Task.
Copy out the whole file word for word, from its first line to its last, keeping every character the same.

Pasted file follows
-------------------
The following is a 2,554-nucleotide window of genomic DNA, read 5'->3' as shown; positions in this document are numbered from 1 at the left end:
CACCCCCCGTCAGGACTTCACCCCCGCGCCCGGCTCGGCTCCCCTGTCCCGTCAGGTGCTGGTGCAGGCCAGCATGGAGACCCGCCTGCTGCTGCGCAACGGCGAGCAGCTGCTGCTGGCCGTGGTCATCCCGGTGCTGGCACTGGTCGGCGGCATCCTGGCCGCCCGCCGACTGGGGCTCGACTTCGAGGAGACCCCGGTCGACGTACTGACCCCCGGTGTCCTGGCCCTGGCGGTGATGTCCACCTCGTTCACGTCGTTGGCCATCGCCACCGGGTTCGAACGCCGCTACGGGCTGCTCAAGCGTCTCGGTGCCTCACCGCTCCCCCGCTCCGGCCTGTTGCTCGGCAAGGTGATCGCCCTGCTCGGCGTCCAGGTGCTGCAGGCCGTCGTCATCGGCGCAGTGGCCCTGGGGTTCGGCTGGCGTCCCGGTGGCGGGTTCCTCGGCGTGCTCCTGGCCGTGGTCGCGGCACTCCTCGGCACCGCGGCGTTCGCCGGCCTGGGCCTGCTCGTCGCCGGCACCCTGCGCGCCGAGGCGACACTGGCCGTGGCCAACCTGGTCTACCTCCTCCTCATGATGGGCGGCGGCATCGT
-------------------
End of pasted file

The following is a 2,554-nucleotide window of genomic DNA, read 5'->3' as shown; positions in this document are numbered from 1 at the left end:
CACCCCCCGTCAGGACTTCACCCCCGCGCCCGGCTCGGCTCCCCTGTCCCGTCAGGTGCTGGTGCAGGCCAGCATGGAGACCCGCCTGCTGCTGCGCAACGGCGAGCAGCTGCTGCTGGCCGTGGTCATCCCGGTGCTGGCACTGGTCGGCGGCATCCTGGCCGCCCGCCGACTGGGGCTCGACTTCGAGGAGACCCCGGTCGACGTACTGACCCCCGGTGTCCTGGCCCTGGCGGTGATGTCCACCTCGTTCACGTCGTTGGCCATCGCCACCGGGTTCGAACGCCGCTACGGGCTGCTCAAGCGTCTCGGTGCCTCACCGCTCCCCCGCTCCGGCCTGTTGCTCGGCAAGGTGATCGCCCTGCTCGGCGTCCAGGTGCTGCAGGCCGTCGTCATCGGCGCAGTGGCCCTGGGGTTCGGCTGGCGTCCCGGTGGCGGGTTCCTCGGCGTGCTCCTGGCCGTGGTCGCGGCACTCCTCGGCACCGCGGCGTTCGCCGGCCTGGGCCTGCTCGTCGCCGGCACCCTGCGCGCCGAGGCGACACTGGCCGTGGCCAACCTGGTCTACCTCCTCCTCATGATGGGCGGCGGCATCGT